What is Ingredient Branding?
If the term Ingredient Branding isn’t completely known to you yet, then you came across the right place. We will answer the most common questions on Ingredient Branding, provide best Ingredient Brands examples and lead you to additional sources on our website to discover the topic of Ingredient Branding in more depth.
What is the definition of Ingredient Branding?
On Wikipedia Ingredient Branding is defined as “creating a brand for an ingredient or component of a product, to project the high quality or performance of the ingredient”. Another popular definition is Intel’s “a promotion of a brand within a brand to the end user”. We like the definition by Uggla / Filipsson based on Baumgarth (2004) and Rizeboos (2003): “Ingredient Branding is a specific form of brand collaboration, distinct from co-branding that highlights a specific component or brand attribute to enhance a product or service that can potentially become a category point-of-parity, create multi-level visibility, awareness, differentiation and preference in the down-stream value chain” (© The Icfai University Press, 2008).
Our own definition of Ingredient Branding is quite simple: we call it PARS PRO TOTO, a part taken as a whole. What does that mean? It means that the ingredient is becoming a trigger for the buying decision in favor of the final product. The ingredient can be a material, a component a production process, a specification or a service that is positively influencing the buying decision of the end user. That benefits its direct customers to sell more end products with that specific Ingredient inside.
In that sense Ingredient branding is a long-term orientated vertical co-branding between the provider of a component, material or service and the provider of a final product that incorporates that particular Ingredient. The two probably most known applications of such a long-term Ingredient Brand Model are the build-in of INTEL® processors into computers, laptops or mobile phones and the production of waterproof apparel and footwear incorporating Gore-Tex® fabrics or laminates.
Why should a company think about Ingredient Branding?
The vast majority of companies are not able to adequately convey the entire value they are creating for their respective value chain. Often, they are locked-in their role as an anonymous supplier. Their value and their contribution to the finished product is unknown to most market participants beyond their direct customer line. Therefore they are exposed to the "Lopez-effect"; named after the once famous Head of Purchasing at Volkswagen, who was known for his merciless negotiations with suppliers. Price & margin pressure, unfavorable payment terms and exchangeability as a supplier are the economic consequences. Not a great place to be in. Ingredient Branding provides a valid solution to escape from this unfavorable position in the supply chain.
How is the Ingredient Brand Model properly applied?
The fundamental principle of Ingredient Branding is to apply a Multi-Level Marketing Model, where the component or ingredient is promoted to at least one level further down in the demand chain than its direct clients with the clear target to stimulate a pull for the specific component throughout the demand chain. This gives the Ingredient Brand supplier the opportunity to reduce its sole dependence on its direct customers and escape their economical pressure. By communicating the benefits of the Ingredient, a company starts to build first awareness and later insistence for its component in the downstream value chain. Doing this consistently and successfully over a longer period of time, helps the company to elevate its position in the value chain and emerge from the role of a supplier to the position of a business partner.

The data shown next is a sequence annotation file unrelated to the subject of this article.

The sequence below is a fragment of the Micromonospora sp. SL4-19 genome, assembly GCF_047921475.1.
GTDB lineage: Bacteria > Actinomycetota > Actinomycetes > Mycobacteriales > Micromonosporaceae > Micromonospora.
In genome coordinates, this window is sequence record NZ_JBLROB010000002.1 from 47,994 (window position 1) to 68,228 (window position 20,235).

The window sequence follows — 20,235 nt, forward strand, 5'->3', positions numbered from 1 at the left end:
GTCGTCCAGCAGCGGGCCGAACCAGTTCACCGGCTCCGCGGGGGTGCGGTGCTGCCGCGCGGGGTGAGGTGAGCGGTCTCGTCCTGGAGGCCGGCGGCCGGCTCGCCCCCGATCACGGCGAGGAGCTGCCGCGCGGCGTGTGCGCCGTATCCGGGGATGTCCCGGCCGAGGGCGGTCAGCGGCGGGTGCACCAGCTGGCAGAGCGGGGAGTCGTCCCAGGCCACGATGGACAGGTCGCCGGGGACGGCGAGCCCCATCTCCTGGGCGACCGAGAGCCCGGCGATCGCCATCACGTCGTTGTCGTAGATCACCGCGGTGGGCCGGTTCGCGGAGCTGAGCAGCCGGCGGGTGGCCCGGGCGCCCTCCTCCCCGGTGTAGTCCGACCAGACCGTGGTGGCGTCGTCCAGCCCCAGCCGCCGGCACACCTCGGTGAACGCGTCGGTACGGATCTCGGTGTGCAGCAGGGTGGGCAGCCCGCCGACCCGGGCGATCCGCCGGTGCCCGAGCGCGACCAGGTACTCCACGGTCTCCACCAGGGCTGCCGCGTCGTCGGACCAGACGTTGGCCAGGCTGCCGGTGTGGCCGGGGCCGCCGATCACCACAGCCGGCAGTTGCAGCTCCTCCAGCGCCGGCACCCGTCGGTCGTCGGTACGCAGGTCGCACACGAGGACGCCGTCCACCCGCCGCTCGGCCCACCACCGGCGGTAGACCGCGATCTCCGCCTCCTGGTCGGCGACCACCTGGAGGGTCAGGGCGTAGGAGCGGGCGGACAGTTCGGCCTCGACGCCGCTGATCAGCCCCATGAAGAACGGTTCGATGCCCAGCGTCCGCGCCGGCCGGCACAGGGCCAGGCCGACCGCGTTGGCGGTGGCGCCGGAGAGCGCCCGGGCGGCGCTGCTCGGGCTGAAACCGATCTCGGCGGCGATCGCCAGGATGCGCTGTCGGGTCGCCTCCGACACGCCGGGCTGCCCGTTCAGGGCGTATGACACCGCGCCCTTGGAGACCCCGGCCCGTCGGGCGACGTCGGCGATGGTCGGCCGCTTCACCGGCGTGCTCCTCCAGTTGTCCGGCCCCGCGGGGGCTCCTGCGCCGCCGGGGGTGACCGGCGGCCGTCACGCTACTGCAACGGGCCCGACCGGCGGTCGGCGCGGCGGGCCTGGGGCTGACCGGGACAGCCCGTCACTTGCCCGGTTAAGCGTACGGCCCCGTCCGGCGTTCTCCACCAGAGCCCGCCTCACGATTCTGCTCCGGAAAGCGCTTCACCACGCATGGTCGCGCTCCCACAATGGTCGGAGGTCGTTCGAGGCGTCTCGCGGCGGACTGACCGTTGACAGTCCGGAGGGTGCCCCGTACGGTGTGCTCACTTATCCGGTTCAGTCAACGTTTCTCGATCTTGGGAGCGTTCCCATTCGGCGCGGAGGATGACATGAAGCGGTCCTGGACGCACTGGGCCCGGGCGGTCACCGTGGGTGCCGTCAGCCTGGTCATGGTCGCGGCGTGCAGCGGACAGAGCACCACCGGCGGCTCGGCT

After the recognition of the Ingredient Brand by the relevant target audience, various push-marketing activities can be executed together with direct customers and distribution channels (e.g. Retail) in order to stimulate the sell-out of the finished product made with that branded ingredient.
Our experienced team has consulted in over 30 projects on 3 different continents for brands like Primaloft®, Econyl®, Isko™, Biosteel®, Gore-Tex®, Westport™, Lenzing, We aRe SpinDye® or terracare®. Click here to see some examples of successful Ingredient Brand implementations.
What is the difference between Ingredient Branding and Co-Branding?
Ingredient Branding highlights a specific component or brand attribute to enhance a product or a service. It is a long-term process in which the ingredient is becoming a part and cannot be separated from the final product. The Ingredient Brand can create awareness, differentiation and preference for the final product in the down-stream value chain.
Co-branding on the other side typically involves two finished consumer products used in a single product or service. The purpose of Co-branding is to capitalize on the equity of each brand and enhance the success of the total product. It has more promotional character than Ingredient Branding and is short-to mid-term orientated. Good examples of successful Co-branding are Omega & Biosteel, Panzerglass & Swarovski, McDonalds & KitKat, Nike & Apple, GoPro & Red Bull or Adidas & Five Ten.
How do Ingredient Brands differ from so called self-branded components?
Self-branded components are only available within one brand, like NikeAir or Audi Quattro. Ingredient Brands are available through multiple brands and ideally in various applications, performance levels and price points, which are crucial elements to successfully build an Ingredient Brand. Self-branded components, which are offered exclusively by one brand require enormous marketing power to become known and relevant to the target audience, thus they lack the important Ingredient Branding function of a “trusted seal”, which can be found in the product offerings of multiple brands. So only very few and strong consumer brands are able to successfully establish self-branded components exclusively available within their brand ecosystems.